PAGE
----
Why Alaska Natives pushed Sen. Lisa Murkowski to say no to Brett Kavanaugh https://t.co/DxEB7H7ymJ
— Vox (@voxdotcom) October 5, 2018
Sen. Dick Durbin (D-IL) told CBS News that he will never forget the “fire” in Judge Brett Kavanaugh’s eyes during last week’s dramatic hearing before the Senate Judiciary Committee.
Said Durbin: “I understand his emotion and his anger. This has to be a terrible ordeal for him and his family and I understand that part. But the fire in his eyes when he turned into this partisan screed is something I’m not going to forget. I cannot imagine a Supreme Court justice who would be so partisan, make such wild claims, and then ask to be put on a bench and trusted his temperament.”
House Democrats are not finished with Brett Kavanaugh https://t.co/hGdfEtmhdC
— Vox (@voxdotcom) October 5, 2018
First Read: “The good news for Kavanaugh is that he wrote the op-ed, acknowledging that his tone last Thursday was way off key. But here’s the bad news about the op-ed: It was poorly placed (why the conservative Wall Street Journal opinion pages and not, say, USA Today?); it didn’t spell out what he wants to dial back; and it neglects to mention that he wrote those opening remarks himself — the day before his testimony.”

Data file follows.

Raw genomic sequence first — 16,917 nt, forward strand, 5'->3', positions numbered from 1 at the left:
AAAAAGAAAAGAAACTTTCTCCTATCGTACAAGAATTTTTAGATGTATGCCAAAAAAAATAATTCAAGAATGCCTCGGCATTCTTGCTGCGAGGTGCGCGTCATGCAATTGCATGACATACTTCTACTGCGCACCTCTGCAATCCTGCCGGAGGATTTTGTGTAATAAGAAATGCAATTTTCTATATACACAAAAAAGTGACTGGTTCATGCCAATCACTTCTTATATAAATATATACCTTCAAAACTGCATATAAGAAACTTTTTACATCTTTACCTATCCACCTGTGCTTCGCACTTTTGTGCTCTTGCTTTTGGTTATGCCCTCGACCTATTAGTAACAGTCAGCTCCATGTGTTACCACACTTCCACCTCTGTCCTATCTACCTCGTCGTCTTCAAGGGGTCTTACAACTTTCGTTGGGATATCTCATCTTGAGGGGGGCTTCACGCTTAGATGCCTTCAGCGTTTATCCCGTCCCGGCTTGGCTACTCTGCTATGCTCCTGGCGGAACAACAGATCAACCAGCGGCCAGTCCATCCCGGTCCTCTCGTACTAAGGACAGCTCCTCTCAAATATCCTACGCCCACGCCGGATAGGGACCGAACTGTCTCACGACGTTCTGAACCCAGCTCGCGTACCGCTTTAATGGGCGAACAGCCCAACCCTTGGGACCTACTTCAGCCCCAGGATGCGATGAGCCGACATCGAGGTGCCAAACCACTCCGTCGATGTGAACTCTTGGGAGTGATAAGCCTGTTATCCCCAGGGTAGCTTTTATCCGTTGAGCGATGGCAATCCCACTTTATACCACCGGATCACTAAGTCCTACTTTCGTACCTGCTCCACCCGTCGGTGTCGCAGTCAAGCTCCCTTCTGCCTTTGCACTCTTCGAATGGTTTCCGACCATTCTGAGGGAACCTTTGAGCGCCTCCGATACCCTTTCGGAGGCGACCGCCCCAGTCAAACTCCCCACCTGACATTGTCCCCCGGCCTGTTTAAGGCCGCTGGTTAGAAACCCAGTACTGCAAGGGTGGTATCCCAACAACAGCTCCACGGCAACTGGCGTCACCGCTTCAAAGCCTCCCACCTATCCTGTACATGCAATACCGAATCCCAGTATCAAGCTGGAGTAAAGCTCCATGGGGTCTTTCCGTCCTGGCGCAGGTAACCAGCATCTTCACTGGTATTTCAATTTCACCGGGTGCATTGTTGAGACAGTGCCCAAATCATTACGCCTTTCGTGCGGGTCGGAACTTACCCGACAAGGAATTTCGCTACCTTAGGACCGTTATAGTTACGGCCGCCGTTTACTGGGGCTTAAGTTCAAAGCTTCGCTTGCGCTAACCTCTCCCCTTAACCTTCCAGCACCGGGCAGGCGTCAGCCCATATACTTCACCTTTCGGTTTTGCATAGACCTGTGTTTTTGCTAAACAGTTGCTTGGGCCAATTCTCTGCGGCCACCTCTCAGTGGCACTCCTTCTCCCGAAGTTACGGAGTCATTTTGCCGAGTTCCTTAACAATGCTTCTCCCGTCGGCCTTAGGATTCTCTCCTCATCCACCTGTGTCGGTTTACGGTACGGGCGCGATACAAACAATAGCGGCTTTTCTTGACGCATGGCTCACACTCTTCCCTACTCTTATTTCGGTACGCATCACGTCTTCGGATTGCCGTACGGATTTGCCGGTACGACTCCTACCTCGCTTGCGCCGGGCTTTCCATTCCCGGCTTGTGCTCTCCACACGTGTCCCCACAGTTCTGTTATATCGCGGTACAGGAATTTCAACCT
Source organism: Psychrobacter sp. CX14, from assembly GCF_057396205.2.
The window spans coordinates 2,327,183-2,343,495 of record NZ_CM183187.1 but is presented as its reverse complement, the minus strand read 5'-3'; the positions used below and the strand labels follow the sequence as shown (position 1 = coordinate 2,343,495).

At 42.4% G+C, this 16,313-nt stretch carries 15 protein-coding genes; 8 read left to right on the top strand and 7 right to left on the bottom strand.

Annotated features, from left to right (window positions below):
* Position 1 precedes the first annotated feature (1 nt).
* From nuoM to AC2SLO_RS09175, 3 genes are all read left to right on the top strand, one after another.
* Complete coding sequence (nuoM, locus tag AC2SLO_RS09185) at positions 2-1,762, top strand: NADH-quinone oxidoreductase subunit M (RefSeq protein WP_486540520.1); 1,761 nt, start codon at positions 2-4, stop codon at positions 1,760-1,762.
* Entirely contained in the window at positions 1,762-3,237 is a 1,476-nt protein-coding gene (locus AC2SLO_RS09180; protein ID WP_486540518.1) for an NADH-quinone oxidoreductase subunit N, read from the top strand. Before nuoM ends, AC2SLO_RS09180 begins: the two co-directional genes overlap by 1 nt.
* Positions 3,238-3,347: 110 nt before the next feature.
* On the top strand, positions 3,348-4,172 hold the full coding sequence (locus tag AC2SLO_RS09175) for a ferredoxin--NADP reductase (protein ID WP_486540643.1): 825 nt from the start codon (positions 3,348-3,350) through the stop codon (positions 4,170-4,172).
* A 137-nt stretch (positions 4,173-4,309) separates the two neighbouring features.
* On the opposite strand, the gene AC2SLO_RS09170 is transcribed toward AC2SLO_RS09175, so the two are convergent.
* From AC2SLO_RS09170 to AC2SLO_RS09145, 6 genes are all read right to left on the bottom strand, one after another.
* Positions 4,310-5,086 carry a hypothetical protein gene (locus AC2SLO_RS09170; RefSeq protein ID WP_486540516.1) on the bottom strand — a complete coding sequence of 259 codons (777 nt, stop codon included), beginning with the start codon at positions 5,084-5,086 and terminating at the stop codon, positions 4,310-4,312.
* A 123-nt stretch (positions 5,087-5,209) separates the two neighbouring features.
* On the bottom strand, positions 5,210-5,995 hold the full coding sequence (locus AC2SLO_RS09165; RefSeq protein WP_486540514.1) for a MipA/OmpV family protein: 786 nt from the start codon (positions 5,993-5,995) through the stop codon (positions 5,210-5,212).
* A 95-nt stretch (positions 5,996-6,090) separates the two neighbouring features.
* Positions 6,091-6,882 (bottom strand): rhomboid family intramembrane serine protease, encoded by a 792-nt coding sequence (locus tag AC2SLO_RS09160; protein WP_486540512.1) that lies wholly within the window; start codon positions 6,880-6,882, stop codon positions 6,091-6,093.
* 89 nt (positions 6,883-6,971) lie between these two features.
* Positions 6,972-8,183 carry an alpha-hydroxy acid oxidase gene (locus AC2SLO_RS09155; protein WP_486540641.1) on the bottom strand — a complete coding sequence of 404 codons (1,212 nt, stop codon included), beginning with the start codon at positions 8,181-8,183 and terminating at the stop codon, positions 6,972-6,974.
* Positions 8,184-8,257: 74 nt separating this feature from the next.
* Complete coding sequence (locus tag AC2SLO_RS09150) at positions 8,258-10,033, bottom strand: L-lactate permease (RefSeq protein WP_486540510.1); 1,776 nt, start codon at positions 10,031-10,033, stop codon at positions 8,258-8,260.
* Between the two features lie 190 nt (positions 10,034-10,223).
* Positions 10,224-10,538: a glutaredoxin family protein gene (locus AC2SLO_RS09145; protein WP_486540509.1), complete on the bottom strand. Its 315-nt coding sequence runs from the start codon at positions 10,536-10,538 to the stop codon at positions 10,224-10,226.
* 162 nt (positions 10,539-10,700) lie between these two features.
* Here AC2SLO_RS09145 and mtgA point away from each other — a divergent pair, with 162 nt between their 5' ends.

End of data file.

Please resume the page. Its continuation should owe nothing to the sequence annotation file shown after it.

“The question you have to ask yourself after reading the op-ed: Does Kavanaugh truly believe he was wrong to say the things he said at the hearing? Or does he just wish he hadn’t said them? Remember, Kavanaugh’s past partisanship (hello, Ken Starr) was always one of the most problematic parts of his resume before Christine Blasey Ford.”
The upside is that confirming an unpopular, scandal-tarnished justice instead of a more-palatable equally-bad one will hasten the necessary delegitimization of the Supreme Court. https://t.co/2sJoyewsp7
— Matthew Yglesias (@mattyglesias) October 5, 2018
Charlie Cook: “I expect net gains for Democrats in governorships of between six and a dozen, and a pickup for Democrats of between 400 and 650 state legislative seats, more than the average midterm loss of 375 seats for the party in the White House. These state elections are the most under-reported story in politics, with control of chambers likely tipping from Republicans to Democrats.”
— Claudia Koerner (@ClaudiaKoerner) October 5, 2018
“Sixty House Democratic candidates broke the $1 million mark in fundraising from July through September, a whopping total fueling the party’s campaign to retake the House in November,” Politico reports.
“Thirty of those candidates exceeded $2 million raised last quarter, while eight of them brought in more than $3 million over that period.”